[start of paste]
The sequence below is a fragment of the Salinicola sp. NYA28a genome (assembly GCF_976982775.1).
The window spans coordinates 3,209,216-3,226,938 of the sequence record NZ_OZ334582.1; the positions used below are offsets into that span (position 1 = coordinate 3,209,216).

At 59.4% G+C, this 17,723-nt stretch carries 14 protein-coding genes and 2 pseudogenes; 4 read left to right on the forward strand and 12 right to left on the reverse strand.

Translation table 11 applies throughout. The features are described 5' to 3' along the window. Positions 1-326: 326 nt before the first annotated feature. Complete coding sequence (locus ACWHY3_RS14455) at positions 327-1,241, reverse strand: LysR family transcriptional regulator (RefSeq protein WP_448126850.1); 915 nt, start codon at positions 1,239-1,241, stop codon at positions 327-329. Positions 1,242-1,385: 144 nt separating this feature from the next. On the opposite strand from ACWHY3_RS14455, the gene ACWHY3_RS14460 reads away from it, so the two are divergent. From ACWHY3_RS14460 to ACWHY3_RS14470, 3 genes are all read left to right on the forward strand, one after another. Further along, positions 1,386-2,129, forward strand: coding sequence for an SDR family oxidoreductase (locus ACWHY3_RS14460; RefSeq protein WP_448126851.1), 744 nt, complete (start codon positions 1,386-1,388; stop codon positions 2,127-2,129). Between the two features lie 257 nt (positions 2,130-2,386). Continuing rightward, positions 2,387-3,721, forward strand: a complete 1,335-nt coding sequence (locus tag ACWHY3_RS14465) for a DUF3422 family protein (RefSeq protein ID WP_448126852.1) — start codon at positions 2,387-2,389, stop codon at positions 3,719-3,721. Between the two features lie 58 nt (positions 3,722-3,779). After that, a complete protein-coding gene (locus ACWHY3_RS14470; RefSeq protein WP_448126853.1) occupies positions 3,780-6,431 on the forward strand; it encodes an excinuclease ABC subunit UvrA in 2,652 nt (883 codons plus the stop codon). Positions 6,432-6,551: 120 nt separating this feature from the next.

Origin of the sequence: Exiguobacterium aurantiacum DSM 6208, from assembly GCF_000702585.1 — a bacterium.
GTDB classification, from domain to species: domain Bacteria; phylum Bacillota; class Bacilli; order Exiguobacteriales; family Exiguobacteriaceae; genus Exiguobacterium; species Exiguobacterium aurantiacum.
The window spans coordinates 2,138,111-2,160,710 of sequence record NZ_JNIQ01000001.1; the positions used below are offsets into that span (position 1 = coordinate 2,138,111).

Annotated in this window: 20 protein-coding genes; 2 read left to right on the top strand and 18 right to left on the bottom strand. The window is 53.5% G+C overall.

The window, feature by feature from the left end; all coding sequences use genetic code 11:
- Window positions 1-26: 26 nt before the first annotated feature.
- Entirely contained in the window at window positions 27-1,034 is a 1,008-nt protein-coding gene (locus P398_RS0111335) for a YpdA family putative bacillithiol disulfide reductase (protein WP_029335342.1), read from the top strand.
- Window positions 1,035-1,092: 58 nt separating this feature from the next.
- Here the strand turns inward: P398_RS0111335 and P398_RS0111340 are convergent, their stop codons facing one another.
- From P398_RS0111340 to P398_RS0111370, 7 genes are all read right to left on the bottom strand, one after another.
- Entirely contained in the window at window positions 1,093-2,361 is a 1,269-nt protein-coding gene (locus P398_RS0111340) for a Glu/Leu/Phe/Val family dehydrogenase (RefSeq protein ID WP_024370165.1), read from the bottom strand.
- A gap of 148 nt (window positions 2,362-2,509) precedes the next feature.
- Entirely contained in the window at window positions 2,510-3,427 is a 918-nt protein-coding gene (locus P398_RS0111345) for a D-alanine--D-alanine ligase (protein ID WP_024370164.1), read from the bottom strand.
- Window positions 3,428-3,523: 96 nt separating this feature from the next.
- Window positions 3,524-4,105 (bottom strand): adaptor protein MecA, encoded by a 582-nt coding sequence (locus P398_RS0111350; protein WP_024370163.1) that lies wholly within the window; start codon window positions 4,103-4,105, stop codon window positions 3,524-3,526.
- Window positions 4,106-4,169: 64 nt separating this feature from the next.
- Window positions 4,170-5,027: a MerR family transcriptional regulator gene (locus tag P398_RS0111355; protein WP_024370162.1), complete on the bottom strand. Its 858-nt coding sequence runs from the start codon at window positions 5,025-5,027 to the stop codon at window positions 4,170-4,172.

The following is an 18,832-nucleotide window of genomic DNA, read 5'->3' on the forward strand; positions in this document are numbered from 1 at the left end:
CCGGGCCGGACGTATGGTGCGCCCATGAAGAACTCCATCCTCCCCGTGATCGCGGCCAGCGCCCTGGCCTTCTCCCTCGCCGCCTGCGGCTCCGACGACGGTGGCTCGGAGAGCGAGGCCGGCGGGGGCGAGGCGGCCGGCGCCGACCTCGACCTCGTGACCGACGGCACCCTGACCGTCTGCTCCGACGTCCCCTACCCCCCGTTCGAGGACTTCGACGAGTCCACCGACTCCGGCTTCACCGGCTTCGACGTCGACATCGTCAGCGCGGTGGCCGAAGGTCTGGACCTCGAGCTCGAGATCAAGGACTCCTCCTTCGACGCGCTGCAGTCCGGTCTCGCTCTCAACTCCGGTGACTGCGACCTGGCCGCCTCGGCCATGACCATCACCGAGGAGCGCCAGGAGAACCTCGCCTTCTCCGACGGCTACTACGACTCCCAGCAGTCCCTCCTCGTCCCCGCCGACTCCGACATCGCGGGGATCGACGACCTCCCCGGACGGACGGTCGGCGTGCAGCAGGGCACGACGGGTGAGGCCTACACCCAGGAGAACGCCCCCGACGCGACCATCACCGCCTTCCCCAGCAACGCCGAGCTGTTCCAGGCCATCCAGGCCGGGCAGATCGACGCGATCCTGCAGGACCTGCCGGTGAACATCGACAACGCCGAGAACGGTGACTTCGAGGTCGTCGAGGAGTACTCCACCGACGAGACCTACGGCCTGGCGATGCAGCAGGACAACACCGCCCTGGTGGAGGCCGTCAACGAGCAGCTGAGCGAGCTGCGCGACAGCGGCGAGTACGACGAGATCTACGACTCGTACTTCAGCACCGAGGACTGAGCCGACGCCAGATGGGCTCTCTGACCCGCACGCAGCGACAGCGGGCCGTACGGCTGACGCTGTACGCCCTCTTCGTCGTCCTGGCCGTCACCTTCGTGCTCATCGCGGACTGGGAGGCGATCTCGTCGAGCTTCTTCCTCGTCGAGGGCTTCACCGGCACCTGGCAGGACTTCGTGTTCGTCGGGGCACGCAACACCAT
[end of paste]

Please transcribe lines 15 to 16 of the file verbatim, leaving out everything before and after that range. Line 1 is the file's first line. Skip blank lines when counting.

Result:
- Entirely contained in the window at window positions 1,093-2,361 is a 1,269-nt protein-coding gene (locus P398_RS0111340) for a Glu/Leu/Phe/Val family dehydrogenase (RefSeq protein ID WP_024370165.1), read from the bottom strand.
- A gap of 148 nt (window positions 2,362-2,509) precedes the next feature.